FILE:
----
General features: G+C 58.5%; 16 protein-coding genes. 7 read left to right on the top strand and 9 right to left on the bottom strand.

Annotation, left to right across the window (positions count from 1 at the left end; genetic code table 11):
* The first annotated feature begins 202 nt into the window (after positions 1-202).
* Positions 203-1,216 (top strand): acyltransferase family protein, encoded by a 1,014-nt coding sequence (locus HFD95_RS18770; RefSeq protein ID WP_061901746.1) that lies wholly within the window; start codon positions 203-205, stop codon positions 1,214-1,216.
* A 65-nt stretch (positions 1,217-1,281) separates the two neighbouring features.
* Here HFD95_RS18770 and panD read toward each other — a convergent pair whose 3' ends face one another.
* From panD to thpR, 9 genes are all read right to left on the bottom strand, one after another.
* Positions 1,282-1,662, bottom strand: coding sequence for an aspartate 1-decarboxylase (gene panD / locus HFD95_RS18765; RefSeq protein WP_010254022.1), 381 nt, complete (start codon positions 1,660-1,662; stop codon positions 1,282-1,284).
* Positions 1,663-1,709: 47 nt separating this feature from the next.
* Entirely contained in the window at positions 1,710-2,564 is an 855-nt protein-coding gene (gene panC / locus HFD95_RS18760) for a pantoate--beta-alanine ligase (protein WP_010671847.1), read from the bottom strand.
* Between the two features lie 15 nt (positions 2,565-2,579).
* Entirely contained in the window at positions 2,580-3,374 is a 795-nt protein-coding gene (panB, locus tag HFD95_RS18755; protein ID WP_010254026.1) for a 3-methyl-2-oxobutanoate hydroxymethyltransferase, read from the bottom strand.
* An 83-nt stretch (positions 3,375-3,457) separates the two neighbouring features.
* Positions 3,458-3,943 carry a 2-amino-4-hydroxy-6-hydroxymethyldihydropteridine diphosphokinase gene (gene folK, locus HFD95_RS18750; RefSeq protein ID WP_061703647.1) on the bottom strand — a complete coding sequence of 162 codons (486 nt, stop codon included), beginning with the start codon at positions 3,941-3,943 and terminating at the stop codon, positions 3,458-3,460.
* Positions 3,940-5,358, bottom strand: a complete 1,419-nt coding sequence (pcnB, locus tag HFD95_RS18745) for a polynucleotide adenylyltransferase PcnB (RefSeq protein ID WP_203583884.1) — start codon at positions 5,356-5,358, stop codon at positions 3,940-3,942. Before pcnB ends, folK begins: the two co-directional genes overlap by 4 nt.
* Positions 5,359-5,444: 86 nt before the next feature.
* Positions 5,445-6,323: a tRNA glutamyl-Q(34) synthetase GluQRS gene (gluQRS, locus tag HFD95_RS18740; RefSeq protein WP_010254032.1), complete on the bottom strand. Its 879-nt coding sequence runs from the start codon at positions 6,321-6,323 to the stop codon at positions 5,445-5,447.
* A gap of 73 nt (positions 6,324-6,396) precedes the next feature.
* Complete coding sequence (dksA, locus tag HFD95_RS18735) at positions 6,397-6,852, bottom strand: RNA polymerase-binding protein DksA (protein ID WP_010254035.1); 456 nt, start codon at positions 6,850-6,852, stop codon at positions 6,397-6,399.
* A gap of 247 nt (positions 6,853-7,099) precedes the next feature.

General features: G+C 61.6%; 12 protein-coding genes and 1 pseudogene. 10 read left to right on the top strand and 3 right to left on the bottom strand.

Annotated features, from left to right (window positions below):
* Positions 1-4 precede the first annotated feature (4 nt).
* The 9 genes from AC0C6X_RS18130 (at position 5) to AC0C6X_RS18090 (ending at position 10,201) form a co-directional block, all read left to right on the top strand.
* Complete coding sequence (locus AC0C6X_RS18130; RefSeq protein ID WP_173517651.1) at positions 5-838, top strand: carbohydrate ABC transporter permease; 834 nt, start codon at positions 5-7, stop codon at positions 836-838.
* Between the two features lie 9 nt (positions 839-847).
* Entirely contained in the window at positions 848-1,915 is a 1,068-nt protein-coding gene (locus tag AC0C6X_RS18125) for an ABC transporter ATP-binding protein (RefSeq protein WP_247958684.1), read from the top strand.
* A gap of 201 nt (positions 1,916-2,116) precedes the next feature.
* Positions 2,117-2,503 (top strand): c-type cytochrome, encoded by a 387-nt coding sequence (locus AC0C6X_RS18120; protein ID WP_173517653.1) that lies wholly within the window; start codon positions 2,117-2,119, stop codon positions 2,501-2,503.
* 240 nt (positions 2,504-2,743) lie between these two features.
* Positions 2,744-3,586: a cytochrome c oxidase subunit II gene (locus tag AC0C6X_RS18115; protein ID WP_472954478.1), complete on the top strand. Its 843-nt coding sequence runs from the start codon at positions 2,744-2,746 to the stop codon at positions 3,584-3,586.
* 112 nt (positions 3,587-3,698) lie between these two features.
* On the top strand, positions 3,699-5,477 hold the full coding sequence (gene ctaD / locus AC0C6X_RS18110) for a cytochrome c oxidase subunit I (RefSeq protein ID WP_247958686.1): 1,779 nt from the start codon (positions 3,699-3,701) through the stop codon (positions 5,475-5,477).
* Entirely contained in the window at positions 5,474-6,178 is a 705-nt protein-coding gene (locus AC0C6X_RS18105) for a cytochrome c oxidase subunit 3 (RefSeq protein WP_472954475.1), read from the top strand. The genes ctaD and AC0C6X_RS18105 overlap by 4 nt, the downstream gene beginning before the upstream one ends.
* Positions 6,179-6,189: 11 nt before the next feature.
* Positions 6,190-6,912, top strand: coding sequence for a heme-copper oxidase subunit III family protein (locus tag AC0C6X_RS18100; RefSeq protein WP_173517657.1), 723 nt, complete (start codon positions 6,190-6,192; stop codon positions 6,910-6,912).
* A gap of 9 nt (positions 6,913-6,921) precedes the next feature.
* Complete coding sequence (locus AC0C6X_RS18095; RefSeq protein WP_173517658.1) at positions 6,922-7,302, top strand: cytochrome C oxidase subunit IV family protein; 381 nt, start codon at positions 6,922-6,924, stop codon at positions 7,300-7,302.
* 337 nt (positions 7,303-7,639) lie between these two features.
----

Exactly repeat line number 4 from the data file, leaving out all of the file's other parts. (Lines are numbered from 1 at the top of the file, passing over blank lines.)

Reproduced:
* Positions 203-1,216 (top strand): acyltransferase family protein, encoded by a 1,014-nt coding sequence (locus HFD95_RS18770; RefSeq protein ID WP_061901746.1) that lies wholly within the window; start codon positions 203-205, stop codon positions 1,214-1,216.